As we’ve reached the middle of the year, now is an ideal time for me to big up some of my best books of 2019 so far. Let’s jump in!
The Seven Deaths of Evelyn Hardcastle by Stuart Turton
This Agatha Christie inspired murder mystery with a Black Mirror twist follows Aiden Bishop, who is tasked with the mission to solve the murder of Evelyn Hardcastle in order to escape the sinister Blackheath. This task is facilitated and complicated by the fact that every morning he wakes up in a different body.
Stuart Turton’s debut is exciting, gripping and suspenseful. The setting is alive and menacing, the characters are impossible to pin down and there are new twists and turns on every single page. A fun, absorbing read.
Factfulness by Hans Rosling
Known for his inspiring TED talks and international health work, Factfulness was Hans Rosling’s final gift to the world before he died in 2017. He co-wrote the book with Ola Rosling and Anna Rosling Rönnlund, his son and daughter-in-law who continue their Gapminder foundation today.
This is an eye-opening and uplifting non-fiction book that debunks myths about global health, population, gender equality and much more. It also reinforces that climate change is today’s primary concern, urging us to focus our energies on this global issue rather than getting sidetracked by statistically unlikely catastrophes. An essential read.
Do Not Say We Have Nothing by Madeline Thien
This historical novel won and was shortlisted for several prizes when it came out in 2016 and for good reason. It’s an evocative multi-generational story about the musicians that suffered during the cultural revolution in China and their children, who became the students protesting in Tiananmen Square.
Thien has crafted a novel that is at once intimate and grandly political, rooted in the details of life inside China yet transcendent in its universality. Goodreads.
Not only is the writing poetic, fluid and compelling, but the characters are vividly painted and the story multi-layered and nuanced. Thien explores themes of family and identity, morality and politics, music and silence. And its layers are woven together seamlessly.
One I will definitely be rereading.
Hollow Pike by Juno Dawson
Hollow Pike is a young adult thriller with a supernatural element. It opens with Lis moving to a new village to escape her school bullies. She hopes for a fresh start but instead faces Mean Girls style school politics and is plagued by frightening crimes and sinister nightmares. Could the local rumours about witchcraft be true?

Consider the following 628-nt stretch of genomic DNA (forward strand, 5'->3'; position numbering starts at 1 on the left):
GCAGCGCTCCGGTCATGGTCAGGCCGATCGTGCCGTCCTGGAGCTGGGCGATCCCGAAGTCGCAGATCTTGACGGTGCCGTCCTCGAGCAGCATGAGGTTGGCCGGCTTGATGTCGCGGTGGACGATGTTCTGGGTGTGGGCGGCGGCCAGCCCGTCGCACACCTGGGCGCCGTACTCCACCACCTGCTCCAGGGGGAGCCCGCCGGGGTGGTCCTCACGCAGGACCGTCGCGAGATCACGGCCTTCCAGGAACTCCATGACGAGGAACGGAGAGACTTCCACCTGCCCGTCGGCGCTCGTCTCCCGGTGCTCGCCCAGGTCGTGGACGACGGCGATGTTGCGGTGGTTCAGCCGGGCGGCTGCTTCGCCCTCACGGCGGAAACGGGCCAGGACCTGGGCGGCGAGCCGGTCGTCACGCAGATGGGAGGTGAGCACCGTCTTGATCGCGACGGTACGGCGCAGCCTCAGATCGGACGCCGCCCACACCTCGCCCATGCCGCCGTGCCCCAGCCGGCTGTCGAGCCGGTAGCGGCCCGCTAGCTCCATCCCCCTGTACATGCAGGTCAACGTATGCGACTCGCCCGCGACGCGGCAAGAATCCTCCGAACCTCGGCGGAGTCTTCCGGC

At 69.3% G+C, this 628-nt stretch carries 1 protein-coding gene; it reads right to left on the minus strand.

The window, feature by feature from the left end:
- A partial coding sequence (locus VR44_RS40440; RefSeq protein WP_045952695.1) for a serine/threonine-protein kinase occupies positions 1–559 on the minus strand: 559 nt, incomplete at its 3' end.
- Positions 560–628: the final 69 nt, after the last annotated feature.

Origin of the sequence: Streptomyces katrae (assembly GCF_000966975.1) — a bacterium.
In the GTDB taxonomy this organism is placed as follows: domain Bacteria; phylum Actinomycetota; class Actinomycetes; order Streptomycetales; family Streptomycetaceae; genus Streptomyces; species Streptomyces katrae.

This book is atmospheric, original and keeps you on your toes. It’s also the book I read the most compulsively and finished within a couple of days. It feels cosy in places and chilling in others. Sometimes a fast-paced YA thriller is exactly what you need.
An American Marriage by Tayari Jones
This month, Tayari Jones won the Women’s Prize for Fiction 2019 for An American Marriage. This novel is about a black American couple, Roy and Celestial, who embody “both the American Dream and the New South” until their lives and their marriage are torn apart by Roy’s wrongful imprisonment.
This is an honest and moving portrayal of relationships, race and injustice. The foreboding sense of inevitability in the first chapters is chilling, the letters the couple exchange are heart-wrenching and the shifting dynamics between the characters kept me invested throughout.
My Sister, the Serial Killer by Oyinkan Braithwaite
This book kicks off as Korede gets a phone call from her sister, Ayoola, who has murdered yet another one of her boyfriends in so-called self-defence. Korede rushes to help dispose of the body while wrestling with her suspicions that her sister might actually be a serial killer.
This minimalist, fast-paced and episodic novel has lingered with me since I finished it. As well as being fun and pacey this book is also layered with deeper themes of gender, family and how far one will transgress for someone they love. The sparse writing style is admirable and extreme circumstances are made uncannily day-to-day.
The entire Harry Potter series by J.K. Rowling
I re-read the whole series this year, trying to space the books out between others to make the joy last because I suspected finishing the series again would be sad. Spoiler alert: I was right.
Mouthful of Birds by Samanta Schweblin
My favourites from this collection were “Headlights”, a vivid, eerie story about women abandoned on a highway and “Toward Happy Civilisation”, a strange tale about a man who gets stuck at a rural train station for months because he doesn’t have the correct change.
(Apparently, I like stories about people getting stranded.)
“Neck” (chapter one of I am, I am, I am by Maggie O’Farrell).
This memoir tells Maggie O’Farrell’s life story through seventeen brushes with death. In “Neck”, she recollects an encounter with a man on a rural walk which almost turned fatal. It’s a disturbing, subtle exploration of gendered violence.
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